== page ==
4. I've tended to take a slightly different approach from Peter's: as with Phil Masters's reports (see here for example), they serve as campaign notes for GM and players alike. I don't try to log detailed combat tactics unless they led to particularly good or bad results; rather I'm trying to make available answers to questions like "when was it we were talking with Jack Persons" and "did we remember to take the map from the necromancer".

    Players get to correct the writeups once they're posted. If they don't, the writeups become pravda for the campaign even if people remember things differently.

    It seems to work. They're not really intended for outside consumption, and so I don't blog them, but they're at my RPG site anyway.

    1. That's a lot of how I use my session write-ups: there's a fair bit of commentary, but I also use them as notes and reference. Like you said, it seems to work.

    2. Actually, my sessions logs are really written by me for myself and my gamers - it's how we track what we did, who they met, etc. I hew to the things I like in reports, but the primary goal isn't to entertain people who like logs like I do. They're so we have a mobile log for ourselves.

    3. I will say the Notes are mostly for other people. The main summary, though, is for our own records. We don't have any other game records besides my secret GM notes.

  5. Peter, could you recommend some good report blogs according to your criteria (I like them very much)?

    1. A few I read top to bottom, every time, include:



      The ones at Power Score (no PC list, but there are two of them):

      The Monteport reports:

      That's the ones I can think of off the top of my head.

      They don't all meet my criteria exactly, but they all hit enough of them. They also made me realize what I liked about the ones I like.

  6. So, say I'm changing up the format of my own session recaps - what sort of things would folks like to see most? Do you want to know actual die rolls for significant actions? What I felt as a GM went well? What? Now I'm curious because I tend to write game recaps as omniscient third person.

    1. Start in cinema res: Tell us who is there, where they are going, and what they are doing. And do it all in three sentences, max. Bonus points for bullet points.

      Die rolls add spice, and all that implies. You should sprinkle in a few here and there, but only when necessary. Peter does a great job generalizing dice rolls in a "Vryce had the hot hand on dice and it saved him in encounters X and Y," or a, "it should have killed him, but one bad roll meant only 3 damage this time. Ouch."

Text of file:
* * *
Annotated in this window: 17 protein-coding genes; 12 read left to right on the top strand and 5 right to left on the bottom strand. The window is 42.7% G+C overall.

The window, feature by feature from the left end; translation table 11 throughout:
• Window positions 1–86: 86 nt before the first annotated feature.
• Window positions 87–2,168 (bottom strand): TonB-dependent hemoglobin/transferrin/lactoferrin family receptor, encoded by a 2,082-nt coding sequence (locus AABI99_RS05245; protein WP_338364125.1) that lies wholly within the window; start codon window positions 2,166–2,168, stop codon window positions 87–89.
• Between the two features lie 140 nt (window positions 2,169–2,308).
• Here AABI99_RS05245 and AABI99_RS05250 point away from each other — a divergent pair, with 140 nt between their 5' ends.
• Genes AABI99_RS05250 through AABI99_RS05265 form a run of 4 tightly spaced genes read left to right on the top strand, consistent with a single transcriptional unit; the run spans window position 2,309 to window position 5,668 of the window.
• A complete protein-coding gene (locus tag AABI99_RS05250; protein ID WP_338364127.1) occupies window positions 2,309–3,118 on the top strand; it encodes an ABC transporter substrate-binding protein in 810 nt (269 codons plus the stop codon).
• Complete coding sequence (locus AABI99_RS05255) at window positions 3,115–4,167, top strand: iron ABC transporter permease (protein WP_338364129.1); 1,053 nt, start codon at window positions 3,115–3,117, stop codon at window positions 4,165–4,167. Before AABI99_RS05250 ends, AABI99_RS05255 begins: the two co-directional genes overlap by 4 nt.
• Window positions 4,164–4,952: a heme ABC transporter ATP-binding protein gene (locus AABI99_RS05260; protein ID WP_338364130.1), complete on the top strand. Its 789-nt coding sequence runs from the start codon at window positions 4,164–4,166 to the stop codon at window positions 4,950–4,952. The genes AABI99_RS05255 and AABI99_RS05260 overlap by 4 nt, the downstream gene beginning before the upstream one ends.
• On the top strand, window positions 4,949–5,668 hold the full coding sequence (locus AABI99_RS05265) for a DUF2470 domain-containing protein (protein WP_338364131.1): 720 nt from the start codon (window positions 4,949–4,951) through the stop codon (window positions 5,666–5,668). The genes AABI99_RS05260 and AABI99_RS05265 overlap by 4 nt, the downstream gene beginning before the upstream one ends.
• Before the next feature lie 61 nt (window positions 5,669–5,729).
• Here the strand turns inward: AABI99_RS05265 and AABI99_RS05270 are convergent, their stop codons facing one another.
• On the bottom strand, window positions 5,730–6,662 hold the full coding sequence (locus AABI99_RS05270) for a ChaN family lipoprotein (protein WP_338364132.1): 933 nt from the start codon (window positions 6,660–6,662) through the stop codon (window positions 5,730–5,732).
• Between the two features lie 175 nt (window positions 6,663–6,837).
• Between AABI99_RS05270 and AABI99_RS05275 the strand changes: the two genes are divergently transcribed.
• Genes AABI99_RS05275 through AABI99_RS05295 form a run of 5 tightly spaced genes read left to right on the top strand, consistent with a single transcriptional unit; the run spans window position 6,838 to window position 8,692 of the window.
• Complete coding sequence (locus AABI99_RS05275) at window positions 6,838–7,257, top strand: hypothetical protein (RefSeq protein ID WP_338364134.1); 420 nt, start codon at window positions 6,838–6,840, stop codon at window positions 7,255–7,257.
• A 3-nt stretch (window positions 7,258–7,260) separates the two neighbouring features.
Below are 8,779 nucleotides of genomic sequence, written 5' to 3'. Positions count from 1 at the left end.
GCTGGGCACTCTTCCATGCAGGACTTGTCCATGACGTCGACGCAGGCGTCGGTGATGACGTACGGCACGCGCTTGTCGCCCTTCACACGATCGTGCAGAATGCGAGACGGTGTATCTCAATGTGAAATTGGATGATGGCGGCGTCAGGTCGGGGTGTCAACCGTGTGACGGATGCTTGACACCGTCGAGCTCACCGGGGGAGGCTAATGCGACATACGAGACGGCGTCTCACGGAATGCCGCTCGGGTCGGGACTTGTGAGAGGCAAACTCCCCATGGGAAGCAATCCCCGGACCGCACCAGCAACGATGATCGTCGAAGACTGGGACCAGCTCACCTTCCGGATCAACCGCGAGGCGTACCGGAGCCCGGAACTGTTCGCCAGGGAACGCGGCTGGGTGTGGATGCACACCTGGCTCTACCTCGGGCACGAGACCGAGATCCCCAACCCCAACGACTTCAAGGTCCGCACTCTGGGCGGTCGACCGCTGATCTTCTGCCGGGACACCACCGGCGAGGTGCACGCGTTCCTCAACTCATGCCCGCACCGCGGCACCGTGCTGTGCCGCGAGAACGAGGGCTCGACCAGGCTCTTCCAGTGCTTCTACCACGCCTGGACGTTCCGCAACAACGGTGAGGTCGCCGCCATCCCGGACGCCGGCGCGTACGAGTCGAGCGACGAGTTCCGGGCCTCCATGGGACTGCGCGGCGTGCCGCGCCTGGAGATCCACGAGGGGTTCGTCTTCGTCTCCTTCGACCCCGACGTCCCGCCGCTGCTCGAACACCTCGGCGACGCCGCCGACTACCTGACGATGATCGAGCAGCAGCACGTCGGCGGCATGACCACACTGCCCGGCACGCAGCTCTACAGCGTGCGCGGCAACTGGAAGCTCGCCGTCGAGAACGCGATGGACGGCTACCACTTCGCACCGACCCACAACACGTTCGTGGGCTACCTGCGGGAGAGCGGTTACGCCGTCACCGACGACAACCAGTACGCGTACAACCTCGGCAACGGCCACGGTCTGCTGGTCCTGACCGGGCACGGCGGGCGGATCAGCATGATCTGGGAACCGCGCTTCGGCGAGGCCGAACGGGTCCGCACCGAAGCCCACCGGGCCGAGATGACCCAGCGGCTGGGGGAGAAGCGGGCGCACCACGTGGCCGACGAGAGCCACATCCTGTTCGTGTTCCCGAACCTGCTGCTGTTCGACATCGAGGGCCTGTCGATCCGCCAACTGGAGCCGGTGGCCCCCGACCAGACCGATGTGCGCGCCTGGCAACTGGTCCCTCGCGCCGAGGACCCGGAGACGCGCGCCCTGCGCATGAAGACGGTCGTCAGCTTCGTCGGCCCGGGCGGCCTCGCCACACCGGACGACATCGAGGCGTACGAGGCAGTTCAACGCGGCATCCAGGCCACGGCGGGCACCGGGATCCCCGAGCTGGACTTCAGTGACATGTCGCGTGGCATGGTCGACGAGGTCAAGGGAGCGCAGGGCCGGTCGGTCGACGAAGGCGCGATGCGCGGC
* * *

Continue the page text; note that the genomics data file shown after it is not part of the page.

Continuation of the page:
Absolutely give what you went well, what you did right, what rulings you got wrong. But save the bulk of it for the end of the report. Pete gives great wrap-ups with XP and reminders for who got what and why. If something doesn't go as expected, tell us what you thought would happen and why it didn't. "They got hammered by that one kobold I thought they'd slaughter because they never charge up to him. But they easily killed the three giants that were supposed to a tough encounter by collapsing the building on their heads." That sort of thing.

      Think about it. You're actually writing a very specific kind of thing here. It's half story, half technical writing. Getting that balance right can be tough. You want enough narrative to move things forward, but you also want enough rule talk to keep the focus on the game aspect. Best thing to do is write what you want to read. Somebody out there wants the same thing you do, after all.

    2. This comment has been removed by the author.

    3. Thank you very much for your replay, Warren. I've got a lot to think about. I'm thinking that treating my recaps like I currently am but adding technical detail in parentheticals here and there will help with a wrap up at the end to summarize thoughts. I need to think some more on this because my recaps are the lowest hits on my blog and I'd like that to change.

  7. Thanks for the pointers, even though they aren't.
    I responded in blog form, and will try some of your suggestions.

    Warren: I think I get it, but could you go into further detail on the potentially clashing "why it matters" vs "preserve the mystery"

    1. Oi! Archon! If you want to be included in the GURPSDay roundup of GURPS-related posts, drop me a line at and we can try and get you on the roster.

    2. Not ignoring you, Archon. Peter went into more detail in his follow-up post. Can't really argue or add to his points.